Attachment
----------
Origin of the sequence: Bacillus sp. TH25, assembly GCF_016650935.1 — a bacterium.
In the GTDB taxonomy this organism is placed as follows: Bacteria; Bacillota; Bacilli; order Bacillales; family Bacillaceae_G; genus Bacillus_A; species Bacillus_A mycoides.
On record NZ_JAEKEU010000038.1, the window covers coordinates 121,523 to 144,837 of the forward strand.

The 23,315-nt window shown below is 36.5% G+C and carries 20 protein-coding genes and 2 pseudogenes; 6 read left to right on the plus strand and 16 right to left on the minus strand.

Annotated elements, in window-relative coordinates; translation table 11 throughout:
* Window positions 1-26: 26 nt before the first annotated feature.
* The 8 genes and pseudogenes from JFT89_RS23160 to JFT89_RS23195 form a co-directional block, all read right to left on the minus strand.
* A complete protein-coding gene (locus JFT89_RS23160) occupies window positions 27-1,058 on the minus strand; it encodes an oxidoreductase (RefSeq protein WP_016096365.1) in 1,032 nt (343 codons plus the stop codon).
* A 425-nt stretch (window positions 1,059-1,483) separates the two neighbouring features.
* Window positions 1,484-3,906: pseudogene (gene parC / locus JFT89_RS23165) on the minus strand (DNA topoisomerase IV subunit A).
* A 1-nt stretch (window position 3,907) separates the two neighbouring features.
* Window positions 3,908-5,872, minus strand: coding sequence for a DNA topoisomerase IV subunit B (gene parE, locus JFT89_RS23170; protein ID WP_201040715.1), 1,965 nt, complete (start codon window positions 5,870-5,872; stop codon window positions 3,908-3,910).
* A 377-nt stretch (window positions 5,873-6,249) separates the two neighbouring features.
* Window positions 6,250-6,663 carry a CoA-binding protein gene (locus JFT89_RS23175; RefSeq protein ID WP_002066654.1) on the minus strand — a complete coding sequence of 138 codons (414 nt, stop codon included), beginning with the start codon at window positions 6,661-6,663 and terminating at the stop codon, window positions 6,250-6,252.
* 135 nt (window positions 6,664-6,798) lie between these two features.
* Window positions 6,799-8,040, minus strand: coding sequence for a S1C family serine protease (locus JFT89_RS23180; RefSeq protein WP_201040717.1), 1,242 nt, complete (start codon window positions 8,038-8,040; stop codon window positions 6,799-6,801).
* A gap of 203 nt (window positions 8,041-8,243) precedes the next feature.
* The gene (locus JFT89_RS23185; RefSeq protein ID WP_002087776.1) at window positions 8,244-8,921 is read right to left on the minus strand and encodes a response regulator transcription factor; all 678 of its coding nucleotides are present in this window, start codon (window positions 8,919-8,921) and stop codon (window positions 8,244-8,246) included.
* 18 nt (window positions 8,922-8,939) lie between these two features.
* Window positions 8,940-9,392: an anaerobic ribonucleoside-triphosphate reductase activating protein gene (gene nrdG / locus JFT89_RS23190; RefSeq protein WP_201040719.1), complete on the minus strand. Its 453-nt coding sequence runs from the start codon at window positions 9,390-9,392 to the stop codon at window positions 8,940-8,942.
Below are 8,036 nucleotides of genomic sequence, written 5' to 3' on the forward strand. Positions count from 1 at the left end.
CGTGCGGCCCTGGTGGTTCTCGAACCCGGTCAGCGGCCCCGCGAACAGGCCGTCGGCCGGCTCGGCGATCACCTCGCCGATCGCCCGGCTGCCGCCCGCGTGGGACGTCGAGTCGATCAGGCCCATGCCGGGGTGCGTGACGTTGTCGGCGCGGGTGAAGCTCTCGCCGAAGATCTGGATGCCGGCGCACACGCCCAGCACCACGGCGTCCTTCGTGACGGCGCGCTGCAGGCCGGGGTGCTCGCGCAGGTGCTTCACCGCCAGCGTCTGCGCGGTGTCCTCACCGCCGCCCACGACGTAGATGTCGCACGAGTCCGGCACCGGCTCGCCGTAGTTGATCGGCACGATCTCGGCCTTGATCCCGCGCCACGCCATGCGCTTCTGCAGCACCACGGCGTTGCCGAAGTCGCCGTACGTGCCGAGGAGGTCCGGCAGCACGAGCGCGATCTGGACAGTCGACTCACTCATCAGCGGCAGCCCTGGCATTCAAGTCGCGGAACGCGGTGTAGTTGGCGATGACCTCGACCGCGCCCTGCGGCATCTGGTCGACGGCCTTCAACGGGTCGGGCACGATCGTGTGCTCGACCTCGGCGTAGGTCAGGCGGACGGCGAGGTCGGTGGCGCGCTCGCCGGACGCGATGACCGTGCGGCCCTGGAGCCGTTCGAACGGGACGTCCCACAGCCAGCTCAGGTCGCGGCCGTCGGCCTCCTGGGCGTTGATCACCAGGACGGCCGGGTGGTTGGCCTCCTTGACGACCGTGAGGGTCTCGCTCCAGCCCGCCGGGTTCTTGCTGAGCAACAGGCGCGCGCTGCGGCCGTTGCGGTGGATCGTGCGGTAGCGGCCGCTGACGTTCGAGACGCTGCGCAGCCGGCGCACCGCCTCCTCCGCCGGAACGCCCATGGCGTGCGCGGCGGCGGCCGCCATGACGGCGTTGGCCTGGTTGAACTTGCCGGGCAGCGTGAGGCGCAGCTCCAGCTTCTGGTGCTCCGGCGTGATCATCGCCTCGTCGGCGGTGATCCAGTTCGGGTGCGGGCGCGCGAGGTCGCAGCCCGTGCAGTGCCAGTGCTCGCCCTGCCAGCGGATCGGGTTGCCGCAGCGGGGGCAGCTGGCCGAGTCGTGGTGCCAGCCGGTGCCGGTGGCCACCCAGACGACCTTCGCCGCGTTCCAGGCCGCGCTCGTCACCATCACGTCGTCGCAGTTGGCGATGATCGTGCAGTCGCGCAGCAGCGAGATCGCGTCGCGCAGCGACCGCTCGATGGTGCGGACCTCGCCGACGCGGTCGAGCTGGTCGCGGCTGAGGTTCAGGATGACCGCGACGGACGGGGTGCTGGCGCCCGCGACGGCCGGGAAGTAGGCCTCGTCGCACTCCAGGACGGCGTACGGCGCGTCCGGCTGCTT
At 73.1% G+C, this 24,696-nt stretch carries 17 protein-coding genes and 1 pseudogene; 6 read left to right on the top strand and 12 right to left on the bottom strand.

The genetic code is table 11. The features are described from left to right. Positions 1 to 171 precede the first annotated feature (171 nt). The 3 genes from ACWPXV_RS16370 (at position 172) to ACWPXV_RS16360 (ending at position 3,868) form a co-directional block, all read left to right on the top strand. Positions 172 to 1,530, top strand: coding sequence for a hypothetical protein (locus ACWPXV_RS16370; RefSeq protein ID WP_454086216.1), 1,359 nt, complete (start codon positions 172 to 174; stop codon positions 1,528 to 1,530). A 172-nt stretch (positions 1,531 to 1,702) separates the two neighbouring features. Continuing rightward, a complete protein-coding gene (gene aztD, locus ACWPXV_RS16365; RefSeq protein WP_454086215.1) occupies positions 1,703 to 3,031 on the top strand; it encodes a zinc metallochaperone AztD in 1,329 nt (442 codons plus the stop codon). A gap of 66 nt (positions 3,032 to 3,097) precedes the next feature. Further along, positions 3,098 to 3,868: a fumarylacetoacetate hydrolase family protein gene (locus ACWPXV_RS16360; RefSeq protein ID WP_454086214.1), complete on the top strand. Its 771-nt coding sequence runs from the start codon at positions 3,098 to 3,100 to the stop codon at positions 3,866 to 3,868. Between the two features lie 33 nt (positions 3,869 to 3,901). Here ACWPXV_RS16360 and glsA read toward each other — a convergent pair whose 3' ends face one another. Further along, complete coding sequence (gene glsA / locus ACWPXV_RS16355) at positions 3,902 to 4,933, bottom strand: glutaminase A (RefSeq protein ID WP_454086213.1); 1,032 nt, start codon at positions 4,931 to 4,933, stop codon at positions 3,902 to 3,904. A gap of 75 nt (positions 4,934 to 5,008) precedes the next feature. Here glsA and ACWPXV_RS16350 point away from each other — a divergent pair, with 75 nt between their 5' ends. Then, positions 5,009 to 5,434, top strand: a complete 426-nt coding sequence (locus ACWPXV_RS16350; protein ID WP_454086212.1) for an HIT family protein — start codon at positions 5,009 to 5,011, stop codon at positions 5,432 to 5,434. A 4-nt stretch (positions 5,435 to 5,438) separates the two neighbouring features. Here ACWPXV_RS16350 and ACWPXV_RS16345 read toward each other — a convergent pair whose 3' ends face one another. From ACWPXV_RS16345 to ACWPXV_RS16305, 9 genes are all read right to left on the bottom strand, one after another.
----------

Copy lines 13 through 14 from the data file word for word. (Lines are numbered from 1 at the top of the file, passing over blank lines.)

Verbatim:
* A 377-nt stretch (window positions 5,873-6,249) separates the two neighbouring features.
* Window positions 6,250-6,663 carry a CoA-binding protein gene (locus JFT89_RS23175; RefSeq protein ID WP_002066654.1) on the minus strand — a complete coding sequence of 138 codons (414 nt, stop codon included), beginning with the start codon at window positions 6,661-6,663 and terminating at the stop codon, window positions 6,250-6,252.